I stepped outside to watch the procession with their icons and little wax candles walk around the church (in memory of the journey of the Myrrh bearers to the tomb of Christ) while singing a resurrection hymn while the bells pealed on. The procession re-entered the church and the clergy retired behind the iconostasis (wall of icons) to the inner sanctuary for at least an hour and, after exchanging the traditional Paschal greeting "Christ is Risen!" answered by "Truly, He is Risen," we retired. I was escorted to a taxi rank by my thoughtful friends and went home to watch some more of the service from Moscow in a much bigger, smarter but infinitely less charming church on Russian TV. Matins goes on until daybreak but even the Russians stopped transmission at about 03.00.
Tartu has a long association with orthodoxy. The town was first mentioned in written history in 1030 when the Christian Prince Yaroslav of Kiev (temporarily) conquered pagan Estonian Tartbatu. The German crusaders found some Christians when they came in the 1220s that were almost certainly Russian orthodox merchants. By the time of the reformation the town had two Orthodox churches in addition to seven Catholic ones, three monasteries and a church hospital. The two medieval Orthodox churches both stood near the Russia gate. St Nicholas (for the Pskov congregation) stood in front of the present Orthodox Church. St George the Martyr (for the merchants of Novgorod) was on the site of the Palm House in the Botanical Gardens. The orthodox churches shared the same fate as the Catholic ones. St Nicholas was damaged in 1525 during the Reformation: the town council restored it in 1555 and it was the Jesuit church during the Polish era of the late 16th century. It was completely destroyed by the Swedes in 1613.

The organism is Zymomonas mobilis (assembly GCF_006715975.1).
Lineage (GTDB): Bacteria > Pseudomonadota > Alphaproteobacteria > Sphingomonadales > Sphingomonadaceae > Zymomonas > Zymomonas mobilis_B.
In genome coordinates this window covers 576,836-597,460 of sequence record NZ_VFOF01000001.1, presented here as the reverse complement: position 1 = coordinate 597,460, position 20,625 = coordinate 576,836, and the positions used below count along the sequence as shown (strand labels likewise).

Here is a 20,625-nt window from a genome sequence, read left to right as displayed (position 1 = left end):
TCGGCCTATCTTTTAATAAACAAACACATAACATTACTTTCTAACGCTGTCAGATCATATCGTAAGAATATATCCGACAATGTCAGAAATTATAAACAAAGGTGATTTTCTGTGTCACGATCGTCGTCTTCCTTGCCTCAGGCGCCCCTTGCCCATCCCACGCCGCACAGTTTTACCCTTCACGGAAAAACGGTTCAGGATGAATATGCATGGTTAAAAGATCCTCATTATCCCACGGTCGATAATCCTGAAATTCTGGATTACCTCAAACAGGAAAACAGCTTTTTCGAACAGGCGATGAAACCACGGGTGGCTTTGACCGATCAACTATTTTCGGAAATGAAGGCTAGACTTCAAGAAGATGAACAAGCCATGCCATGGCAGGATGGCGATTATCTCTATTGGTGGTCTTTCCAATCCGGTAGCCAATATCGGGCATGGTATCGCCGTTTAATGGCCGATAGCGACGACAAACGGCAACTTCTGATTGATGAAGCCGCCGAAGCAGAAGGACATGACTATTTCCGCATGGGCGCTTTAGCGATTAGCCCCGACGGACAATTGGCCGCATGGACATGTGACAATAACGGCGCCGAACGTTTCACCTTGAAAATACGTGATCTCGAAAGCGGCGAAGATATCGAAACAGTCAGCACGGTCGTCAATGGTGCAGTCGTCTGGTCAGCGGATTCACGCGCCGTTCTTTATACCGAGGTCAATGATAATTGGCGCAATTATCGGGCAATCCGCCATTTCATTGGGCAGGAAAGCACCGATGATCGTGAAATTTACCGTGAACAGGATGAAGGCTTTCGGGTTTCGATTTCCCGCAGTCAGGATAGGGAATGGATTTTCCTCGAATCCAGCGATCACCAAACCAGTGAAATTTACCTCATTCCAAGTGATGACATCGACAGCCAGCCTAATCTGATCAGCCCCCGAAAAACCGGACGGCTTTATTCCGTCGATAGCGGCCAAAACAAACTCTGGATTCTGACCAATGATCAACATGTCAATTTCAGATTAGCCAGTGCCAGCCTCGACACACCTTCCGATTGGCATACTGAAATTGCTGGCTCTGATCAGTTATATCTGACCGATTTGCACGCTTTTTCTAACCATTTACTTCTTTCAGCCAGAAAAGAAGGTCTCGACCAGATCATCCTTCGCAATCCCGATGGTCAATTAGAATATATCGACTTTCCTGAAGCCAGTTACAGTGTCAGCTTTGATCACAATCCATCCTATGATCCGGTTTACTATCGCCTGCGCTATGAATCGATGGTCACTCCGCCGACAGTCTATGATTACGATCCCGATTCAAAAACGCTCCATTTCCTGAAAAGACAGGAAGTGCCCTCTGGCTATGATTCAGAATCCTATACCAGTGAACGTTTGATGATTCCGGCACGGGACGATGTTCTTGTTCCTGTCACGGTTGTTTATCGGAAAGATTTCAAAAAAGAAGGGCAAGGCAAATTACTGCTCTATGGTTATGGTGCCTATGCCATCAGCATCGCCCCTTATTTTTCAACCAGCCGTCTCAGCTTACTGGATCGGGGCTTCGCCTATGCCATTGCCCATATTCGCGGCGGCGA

Thus, although the first Christian faith in Estonia was Orthodox it was not until the absorption of Estonia into the Russian Empire that the first orthodox stone church was built by Tsarina Elizabeth in 1754. It burnt down in 1775 and it was Catherine the Great who ordered the building of the present modest Uspenski cathedral on the site of the medieval Catholic Dominican Friary. It was consecrated in 1783.
The Uspenski is a traditional rectangular Byzantine building with a central dome and four onions at each corner. As it was built on the foundations of the Dominican friary it was originally cruciform but it was changed to a square orthodox church in 1840. In the left wing is the chapel of St Isodore of Tartu, who, along with 72 other orthodox Christians, was martyred in January, 1472 by being drowned in holes in the icy river for refusing to adopt Catholicism, ironically in the same year that the marriage of Ivan III to the Byzantine princess Zoe Palaiologina, niece of the last empower of Byzantium, was arranged to improve relations between the two churches. Zoe passed through Tartu on her way to Moscow, where Ivan, anxious to get on with the business of producing an heir, married her on the night she arrived despite the fact that the poor girl must have been dog tired after a journey from Rome that took over a month!